Cupcakes are all the rage these days and creating a miniature version of a favorite cake is a great way to bring the trend to your table. This recipe gives you the same great flavor you’ll remember and these perfectly portioned treats will be a gift to your taste buds.

You’ll want to skip the cupcake liners for this one. The brown sugar-butter-pineapple mixture that you’ll line your cupcake tin with will create a deliciously sticky mess that will stick to the liners. The beauty of these little cakes is the golden brown, caramelized pineapple pieces that are revealed when they’re inverted.

Pineapple Upside Down Cupcakes

For Topping:

2 tablespoons butter, softened

½ cup brown sugar

1 20-oz can crushed pineapple or pineapple chunks, drained with juice reserved

 For Cupcakes:

1 cup all purpose flour

1 teaspoon baking powder

¼ teaspoon cinnamon

¼ cup butter, softened

1 cup sugar

1 egg

1 teaspoon vanilla

½ cup reserved pineapple juice

For Topping:

With a pastry brush, brush butter evenly on the bottom and sides of a 12-cup muffin tin. Sprinkle brown sugar over butter and top with drained pineapple.

For Cupcakes:

Preheat the oven to 350°F.

Combine flour, baking powder and cinnamon in a small bowl.

In a large bowl, beat butter and sugar together until fluffy. Add egg and vanilla. Add flour mixture and pineapple juice alternately, beginning and ending with flour. Mix until just combined.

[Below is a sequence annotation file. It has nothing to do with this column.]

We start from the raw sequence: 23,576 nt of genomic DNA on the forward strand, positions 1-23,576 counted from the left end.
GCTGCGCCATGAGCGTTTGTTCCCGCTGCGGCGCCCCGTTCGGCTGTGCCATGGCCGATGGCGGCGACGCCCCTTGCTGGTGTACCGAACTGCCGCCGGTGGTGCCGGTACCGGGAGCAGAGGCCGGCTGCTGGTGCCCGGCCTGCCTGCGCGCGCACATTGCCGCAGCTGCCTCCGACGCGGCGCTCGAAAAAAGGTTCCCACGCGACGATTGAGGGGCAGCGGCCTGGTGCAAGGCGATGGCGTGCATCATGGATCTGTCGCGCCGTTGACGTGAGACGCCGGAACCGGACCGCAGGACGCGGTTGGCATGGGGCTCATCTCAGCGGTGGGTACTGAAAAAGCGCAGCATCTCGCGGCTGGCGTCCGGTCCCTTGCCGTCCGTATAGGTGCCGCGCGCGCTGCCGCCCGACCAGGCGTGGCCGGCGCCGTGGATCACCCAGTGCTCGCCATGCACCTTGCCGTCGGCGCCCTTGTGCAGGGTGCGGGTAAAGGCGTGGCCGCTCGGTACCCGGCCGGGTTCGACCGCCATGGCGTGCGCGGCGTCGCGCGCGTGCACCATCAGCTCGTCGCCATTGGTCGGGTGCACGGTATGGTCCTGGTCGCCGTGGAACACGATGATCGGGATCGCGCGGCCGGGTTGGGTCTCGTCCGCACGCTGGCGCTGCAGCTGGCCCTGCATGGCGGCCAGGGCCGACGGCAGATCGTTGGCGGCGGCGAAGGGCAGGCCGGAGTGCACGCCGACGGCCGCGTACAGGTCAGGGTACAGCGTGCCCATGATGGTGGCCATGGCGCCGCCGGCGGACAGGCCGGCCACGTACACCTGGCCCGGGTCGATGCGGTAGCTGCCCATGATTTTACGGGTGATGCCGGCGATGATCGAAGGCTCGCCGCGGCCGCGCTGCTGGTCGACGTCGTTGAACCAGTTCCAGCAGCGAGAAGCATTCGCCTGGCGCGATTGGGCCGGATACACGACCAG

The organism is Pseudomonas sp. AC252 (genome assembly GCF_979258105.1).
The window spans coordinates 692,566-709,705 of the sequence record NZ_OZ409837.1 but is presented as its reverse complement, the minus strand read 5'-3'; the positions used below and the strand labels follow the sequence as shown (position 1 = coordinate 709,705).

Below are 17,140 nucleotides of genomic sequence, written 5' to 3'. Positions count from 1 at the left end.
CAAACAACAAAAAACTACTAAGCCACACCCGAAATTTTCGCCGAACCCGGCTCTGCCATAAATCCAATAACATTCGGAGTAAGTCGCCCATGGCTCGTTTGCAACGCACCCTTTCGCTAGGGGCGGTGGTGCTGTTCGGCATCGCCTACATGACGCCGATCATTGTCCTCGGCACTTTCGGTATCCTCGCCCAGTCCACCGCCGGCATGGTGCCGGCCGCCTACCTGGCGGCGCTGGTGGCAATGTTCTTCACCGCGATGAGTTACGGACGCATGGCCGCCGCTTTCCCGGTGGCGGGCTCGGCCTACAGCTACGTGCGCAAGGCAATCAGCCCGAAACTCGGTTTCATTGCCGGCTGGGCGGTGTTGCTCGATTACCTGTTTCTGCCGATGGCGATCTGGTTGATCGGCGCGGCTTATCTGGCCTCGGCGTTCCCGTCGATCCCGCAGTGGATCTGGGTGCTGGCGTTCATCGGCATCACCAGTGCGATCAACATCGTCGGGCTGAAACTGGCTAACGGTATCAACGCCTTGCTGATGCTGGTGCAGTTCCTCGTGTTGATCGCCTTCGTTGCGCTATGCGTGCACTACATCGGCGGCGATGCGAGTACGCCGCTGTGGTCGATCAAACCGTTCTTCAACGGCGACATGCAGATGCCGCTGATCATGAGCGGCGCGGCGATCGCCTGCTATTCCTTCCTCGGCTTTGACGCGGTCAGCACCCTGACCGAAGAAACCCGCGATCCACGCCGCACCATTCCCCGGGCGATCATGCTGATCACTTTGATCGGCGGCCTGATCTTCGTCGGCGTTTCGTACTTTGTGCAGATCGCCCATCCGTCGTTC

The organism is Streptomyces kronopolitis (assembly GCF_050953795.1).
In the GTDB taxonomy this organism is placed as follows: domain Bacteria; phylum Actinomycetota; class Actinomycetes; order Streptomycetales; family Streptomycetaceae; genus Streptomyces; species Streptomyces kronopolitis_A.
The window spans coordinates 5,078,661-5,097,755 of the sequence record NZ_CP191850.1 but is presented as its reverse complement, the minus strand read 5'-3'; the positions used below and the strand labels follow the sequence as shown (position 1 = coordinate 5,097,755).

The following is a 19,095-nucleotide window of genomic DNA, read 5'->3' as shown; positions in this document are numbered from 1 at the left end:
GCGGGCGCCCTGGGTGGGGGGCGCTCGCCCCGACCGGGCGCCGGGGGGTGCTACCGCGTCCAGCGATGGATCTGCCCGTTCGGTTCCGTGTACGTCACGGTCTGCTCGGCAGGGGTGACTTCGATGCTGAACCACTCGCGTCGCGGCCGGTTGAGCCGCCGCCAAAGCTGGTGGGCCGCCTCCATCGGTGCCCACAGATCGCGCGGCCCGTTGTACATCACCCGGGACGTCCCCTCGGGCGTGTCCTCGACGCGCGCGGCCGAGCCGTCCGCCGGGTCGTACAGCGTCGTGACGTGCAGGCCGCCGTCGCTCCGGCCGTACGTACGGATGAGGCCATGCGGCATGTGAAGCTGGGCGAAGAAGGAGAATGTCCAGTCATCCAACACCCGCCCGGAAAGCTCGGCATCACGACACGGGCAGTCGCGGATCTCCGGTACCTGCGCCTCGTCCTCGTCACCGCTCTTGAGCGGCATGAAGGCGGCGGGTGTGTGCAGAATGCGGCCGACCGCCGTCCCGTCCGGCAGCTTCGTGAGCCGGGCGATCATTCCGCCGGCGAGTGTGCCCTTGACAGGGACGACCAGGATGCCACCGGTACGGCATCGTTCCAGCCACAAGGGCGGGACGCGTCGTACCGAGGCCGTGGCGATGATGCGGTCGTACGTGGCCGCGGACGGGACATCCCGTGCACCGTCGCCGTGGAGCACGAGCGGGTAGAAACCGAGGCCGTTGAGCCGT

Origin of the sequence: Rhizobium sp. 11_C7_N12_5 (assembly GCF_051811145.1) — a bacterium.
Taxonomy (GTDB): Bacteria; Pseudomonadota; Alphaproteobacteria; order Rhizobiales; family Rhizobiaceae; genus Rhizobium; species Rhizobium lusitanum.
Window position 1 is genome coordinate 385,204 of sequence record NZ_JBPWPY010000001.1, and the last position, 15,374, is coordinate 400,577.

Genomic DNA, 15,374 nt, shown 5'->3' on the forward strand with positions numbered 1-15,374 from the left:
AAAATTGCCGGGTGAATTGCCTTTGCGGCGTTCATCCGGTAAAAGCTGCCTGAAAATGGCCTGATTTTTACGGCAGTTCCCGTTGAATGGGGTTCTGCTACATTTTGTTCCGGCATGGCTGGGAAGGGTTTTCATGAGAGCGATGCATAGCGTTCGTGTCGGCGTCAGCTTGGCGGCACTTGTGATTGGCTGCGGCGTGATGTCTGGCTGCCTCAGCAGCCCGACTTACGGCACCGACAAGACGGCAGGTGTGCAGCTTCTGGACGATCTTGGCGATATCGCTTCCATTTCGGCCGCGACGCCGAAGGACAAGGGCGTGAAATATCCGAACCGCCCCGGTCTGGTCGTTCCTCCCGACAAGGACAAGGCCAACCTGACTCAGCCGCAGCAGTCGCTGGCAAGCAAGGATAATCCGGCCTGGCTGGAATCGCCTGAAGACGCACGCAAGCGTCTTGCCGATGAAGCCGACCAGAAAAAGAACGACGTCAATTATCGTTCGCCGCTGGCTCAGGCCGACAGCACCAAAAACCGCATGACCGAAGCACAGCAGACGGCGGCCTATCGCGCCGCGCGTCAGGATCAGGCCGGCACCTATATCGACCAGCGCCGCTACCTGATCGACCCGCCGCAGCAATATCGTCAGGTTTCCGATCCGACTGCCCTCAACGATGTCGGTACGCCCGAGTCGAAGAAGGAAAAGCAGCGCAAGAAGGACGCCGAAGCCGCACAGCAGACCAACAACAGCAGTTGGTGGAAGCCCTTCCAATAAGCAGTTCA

Divide batter evenly among muffin tin, covering the fruit. Bake 15 minutes, or until a cake tester or toothpick inserted into the center of a cupcake comes out clean.

Cool the cupcakes in the pan for 5 minutes. Place a wire cooling rack on top of the muffin tin and invert the cupcakes onto the rack. Cool cupcakes completely. 

Makes 12 cupcakes.


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How to Choose the Right Flour for the Job

Holiday How To — Day Six — Each day leading up to Christmas I’ll post a bit of holiday know-how that will help make your season a little easier.

As the holiday baking season gets underway, it’s important to stock your pantry with the right flour for the right job. Most recipes will specify what type of flour you should use, but just in case here’s a quick primer on three popular flours to make sure your cakes, cookies, breads and whatever else you’re baking turn out just right.

Let’s start at the beginning. Flour is made by grinding wheat. The different sections of the wheat kernel produce flours of different textures when they’re ground. The harder parts of the wheat kernel have a higher protein content and produce a harder, coarser flour. Softer parts of the wheat kernel, which have lower protein content, produce softer, finer flour.

All-Purpose Flour (APF) is a mix of both hard and soft flours. Consider this the workhouse of flours since it’s produced to work in a variety of foods.

Bread Flour is a hard flour. It has a coarser texture and more protein than APF. The extra protein makes it ideal for making, you guessed it, breads.

Cake Flour is a soft flour. Its fine texture makes it perfect for producing tender cakes and cookies. You can make your own cake flour by measuring one cup of APF. Remove two tablespoons of the flour from the cup and replace it with two tablespoons of cornstarch. Sift and voila, cake flour.